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PFAS Sampling Advisory on Aqueous Samples

Elizabeth Denly | March 31, 2021

PFAS Sampling Advisory: Aqueous Samples

If you plan to collect aqueous samples (e.g., groundwater, wastewater, stormwater, etc.) for PFAS analysis, it is important that you read this advisory.

The Problem

Sample preparation inconsistencies could affect reported PFAS results for aqueous samples containing particulates.

PFAS Sampling Advisory on Aqueous Samples
PFAS Sampling Advisory on Aqueous Samples

Current EPA analytical methods for PFAS address solids-free, drinking water only. Sample preparation and extraction procedures of aqueous samples containing suspended solids vary amongst laboratories. Depending on the laboratory and the analyst, solids present in the sample may or may not be included in the final extract for PFAS analysis. Several laboratories centrifuge the samples and decant off the water for subsequent extraction. Some laboratories may also extract the remaining particulates and combine the extract with the aqueous extract. Laboratories that are not including the extraction of the particulates (i.e., water only) are not providing a total PFAS measurement of these aqueous samples; this may be acceptable in certain instances depending on the ultimate project objectives.

The problem with not controlling or not knowing whether solids are included in the analysis is that PFAS may partition to the solids, especially the longer-chain PFAS. If these solids settle out or are removed from the water samples, reported PFAS concentrations in the sample can be lower, possibly by an order of magnitude or more than if the solids were included in the analysis as a “total” sample. Moreover, the reported mixture of PFAS compounds (i.e., fingerprint) may differ. Thus, we need to work with the laboratory in advance to determine the appropriate procedure to be used, depending on the end use of the data (e.g., remedial action, human or ecological risk assessment, compliance, etc.). The project objectives may also vary depending on the water matrix (i.e., groundwater, wastewater, stormwater).

Recommended Solutions

Depending upon project objectives, you may need to work with the laboratory prior to sampling to understand, and possibly request to change, the procedures they will use for handling your samples. Some guidelines to consider, in the absence of regulatory requirements, in the determination of the need for a “total” PFAS measurement are provided below (“total” refers to the extraction of both the aqueous and particulate fractions of the samples).


  • In order to minimize the presence of particulates, use of low-flow groundwater sampling is preferred; no purge samplers (e.g., Hydrasleeve) can be considered with site-specific verification of sample representativeness.
  • If turbidity is >10 NTUs, consider a “total” measurement if sampling groundwater for delineation, remedial design, or risk assessment. Work with or select the laboratory based on how they manage suspended solids expected at your site (e.g., historical information on suspended solids such as turbidity measurements or sampling notes). If sampling for compliance purposes, purge until clear (<10 NTU) or consider alternative quality control techniques (e.g., well re-development, change purge rate, change pump location, etc.).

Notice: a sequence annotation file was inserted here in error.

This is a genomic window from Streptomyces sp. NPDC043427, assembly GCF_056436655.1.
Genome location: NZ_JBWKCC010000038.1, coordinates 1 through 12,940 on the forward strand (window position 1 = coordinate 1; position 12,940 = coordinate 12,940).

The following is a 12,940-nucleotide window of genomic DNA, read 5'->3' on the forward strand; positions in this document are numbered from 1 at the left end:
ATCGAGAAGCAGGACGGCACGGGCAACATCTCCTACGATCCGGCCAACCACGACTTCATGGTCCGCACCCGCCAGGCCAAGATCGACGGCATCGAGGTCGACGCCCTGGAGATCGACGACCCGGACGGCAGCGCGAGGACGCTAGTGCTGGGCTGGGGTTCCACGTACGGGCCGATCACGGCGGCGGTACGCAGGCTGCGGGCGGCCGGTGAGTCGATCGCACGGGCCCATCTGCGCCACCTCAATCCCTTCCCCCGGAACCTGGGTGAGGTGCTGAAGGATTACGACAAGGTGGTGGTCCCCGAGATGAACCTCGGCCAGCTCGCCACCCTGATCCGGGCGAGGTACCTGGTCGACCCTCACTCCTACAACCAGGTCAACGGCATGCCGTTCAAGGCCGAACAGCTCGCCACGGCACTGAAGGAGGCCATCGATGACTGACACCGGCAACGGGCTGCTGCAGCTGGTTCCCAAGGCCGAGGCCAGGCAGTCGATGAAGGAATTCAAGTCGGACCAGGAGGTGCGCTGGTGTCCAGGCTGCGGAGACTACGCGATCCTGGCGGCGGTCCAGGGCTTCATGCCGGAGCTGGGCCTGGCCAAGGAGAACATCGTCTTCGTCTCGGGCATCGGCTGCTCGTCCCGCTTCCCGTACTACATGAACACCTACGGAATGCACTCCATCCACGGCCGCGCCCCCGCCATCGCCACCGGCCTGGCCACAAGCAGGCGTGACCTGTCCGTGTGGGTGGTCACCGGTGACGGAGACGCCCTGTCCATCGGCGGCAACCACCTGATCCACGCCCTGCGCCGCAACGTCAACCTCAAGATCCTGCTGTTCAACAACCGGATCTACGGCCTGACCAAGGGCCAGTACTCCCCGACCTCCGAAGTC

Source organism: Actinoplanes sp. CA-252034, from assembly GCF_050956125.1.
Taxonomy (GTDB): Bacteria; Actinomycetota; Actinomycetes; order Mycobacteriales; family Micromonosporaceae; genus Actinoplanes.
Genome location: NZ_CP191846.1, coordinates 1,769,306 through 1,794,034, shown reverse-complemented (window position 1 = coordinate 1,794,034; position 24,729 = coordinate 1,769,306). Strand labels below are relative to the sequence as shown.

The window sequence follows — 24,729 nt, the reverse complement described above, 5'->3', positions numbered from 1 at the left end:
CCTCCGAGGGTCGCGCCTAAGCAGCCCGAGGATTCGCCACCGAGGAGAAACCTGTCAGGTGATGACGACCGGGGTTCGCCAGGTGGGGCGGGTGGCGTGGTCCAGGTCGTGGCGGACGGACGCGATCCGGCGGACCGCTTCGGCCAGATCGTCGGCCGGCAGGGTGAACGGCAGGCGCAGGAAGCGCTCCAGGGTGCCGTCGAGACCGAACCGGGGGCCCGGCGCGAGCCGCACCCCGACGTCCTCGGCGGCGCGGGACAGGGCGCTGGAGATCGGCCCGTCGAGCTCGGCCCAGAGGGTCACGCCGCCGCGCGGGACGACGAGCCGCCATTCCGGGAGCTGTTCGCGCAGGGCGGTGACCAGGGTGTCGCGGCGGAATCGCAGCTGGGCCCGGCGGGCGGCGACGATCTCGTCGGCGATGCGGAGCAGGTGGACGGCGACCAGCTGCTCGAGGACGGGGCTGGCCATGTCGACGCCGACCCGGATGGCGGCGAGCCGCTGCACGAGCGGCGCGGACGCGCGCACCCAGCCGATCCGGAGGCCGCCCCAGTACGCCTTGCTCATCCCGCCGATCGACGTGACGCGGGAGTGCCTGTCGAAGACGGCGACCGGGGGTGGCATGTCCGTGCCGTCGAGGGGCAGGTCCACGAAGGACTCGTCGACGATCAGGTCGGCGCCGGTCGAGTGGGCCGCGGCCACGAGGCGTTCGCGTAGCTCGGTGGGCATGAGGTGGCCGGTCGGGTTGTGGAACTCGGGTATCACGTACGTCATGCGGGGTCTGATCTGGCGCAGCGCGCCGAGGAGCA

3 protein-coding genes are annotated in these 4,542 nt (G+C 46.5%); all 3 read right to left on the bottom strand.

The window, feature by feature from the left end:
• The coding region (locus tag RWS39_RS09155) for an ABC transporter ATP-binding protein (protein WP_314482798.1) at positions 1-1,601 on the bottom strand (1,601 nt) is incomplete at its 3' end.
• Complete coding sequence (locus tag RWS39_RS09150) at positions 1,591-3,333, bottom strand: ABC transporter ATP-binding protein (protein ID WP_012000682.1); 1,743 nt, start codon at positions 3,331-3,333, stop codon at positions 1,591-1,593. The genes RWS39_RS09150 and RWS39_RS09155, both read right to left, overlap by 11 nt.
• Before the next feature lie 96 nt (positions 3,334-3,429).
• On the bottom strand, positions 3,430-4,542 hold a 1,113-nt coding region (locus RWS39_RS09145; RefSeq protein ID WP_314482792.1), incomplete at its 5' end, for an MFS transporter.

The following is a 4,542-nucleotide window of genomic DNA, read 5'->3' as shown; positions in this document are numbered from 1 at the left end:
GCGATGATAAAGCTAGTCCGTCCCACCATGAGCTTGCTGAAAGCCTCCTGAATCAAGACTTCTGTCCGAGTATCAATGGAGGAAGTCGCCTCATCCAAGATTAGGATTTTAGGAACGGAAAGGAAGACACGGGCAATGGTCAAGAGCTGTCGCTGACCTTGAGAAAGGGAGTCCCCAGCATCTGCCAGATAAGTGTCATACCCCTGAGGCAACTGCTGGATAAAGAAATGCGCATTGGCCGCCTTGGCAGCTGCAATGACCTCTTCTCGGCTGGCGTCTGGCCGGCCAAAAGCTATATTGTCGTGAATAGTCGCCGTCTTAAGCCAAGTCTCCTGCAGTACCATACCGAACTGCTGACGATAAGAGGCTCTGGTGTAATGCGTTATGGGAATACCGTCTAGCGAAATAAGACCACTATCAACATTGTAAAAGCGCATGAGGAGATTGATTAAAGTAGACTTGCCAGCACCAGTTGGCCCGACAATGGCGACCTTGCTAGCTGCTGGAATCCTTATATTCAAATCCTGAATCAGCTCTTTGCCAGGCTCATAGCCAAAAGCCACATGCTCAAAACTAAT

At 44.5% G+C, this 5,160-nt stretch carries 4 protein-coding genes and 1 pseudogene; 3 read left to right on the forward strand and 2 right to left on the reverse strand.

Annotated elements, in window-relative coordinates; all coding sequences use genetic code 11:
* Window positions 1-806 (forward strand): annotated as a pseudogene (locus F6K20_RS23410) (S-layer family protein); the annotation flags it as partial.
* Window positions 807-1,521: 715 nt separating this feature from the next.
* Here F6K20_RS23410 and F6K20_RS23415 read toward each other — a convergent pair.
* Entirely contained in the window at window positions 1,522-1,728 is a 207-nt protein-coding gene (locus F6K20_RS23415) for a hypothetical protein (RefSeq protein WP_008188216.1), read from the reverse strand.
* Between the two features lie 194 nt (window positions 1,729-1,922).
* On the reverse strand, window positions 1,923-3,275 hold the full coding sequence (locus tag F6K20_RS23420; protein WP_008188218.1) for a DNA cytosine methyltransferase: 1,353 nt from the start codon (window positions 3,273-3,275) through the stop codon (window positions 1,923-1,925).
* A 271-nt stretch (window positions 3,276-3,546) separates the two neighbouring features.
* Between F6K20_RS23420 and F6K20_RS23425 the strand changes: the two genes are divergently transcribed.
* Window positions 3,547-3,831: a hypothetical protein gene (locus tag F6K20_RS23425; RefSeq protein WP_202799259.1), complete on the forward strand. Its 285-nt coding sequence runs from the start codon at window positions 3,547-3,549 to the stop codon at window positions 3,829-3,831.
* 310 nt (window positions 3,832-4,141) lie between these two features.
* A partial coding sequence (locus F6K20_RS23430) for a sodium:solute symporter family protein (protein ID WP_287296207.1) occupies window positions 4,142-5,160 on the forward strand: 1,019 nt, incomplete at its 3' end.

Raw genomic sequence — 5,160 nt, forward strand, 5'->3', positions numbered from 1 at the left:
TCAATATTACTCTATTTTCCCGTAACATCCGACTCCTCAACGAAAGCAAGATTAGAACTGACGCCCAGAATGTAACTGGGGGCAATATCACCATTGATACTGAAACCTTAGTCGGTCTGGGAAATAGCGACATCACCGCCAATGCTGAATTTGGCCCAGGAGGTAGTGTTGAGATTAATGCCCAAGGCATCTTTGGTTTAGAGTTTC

• Collect samples for total suspended solids (TSS) analysis or measure turbidity to assist in PFAS data evaluation.

Drinking Water

  • “Total” PFAS measurements will almost always be required; however, drinking water samples rarely have issues with suspended solids.

Surface Water and Wastewater

  • Consider a “total” measurement if surface water sampling or wastewater for remedial/treatment design, compliance, permitting, or risk assessment.
  • A “total” measurement may not be required if sampling for a line of evidence in a source area.
  • Collect samples for TSS or measure turbidity if sampling for compliance and to assist in PFAS data
Elizabeth Denly

Elizabeth Denly serves as TRC’s Vice President, PFAS Initiative Leader. She is also the Quality Assurance & Chemistry Director, responsible for the creation and implementation of the Quality Management Plan and standard operating procedures (SOPs) for field sampling and documentation protocols. Ms. Denly also leads Quality Coordinator networks, which are responsible for the development and communication of quality initiatives within the organization. She is a chemist with 29 years of consulting experience encompassing field and laboratory analyses and audits, QA/QC, data validation, and consulting for regulatory agencies.

Ms. Denly is a leader in ITRC’s PFAS and TPH Risk Work Groups and in TRC’s Center of Research & Expertise (CORE) Emerging Contaminants Team and received the ITRC’s Industry Member of the Year Award in 2017. She is currently focusing on PFAS, specifically the nomenclature, chemistry, sampling procedures, QA/QC, and laboratory analytical methodologies, and has a significant role in educating clients, attorneys, and regulators about PFAS.

As a senior QA specialist at TRC, Ms. Denly is responsible for providing QA/QC oversight in support of a variety of environmental investigations and remediation programs including risk-based soil cleanups, ambient air monitoring, and human health and ecological risk assessments. In this role, she has directed the preparation of QAPPs, coordination with the laboratory, selection of the appropriate analytical methodologies to achieve the desired remedial standards, oversight and performance of the data validation process, and determination of the usability of the data and achievement of data objectives. Ms. Denly has provided this oversight under different regulatory programs.
Read more on Ms. Denly’s bio page. Please contact her at

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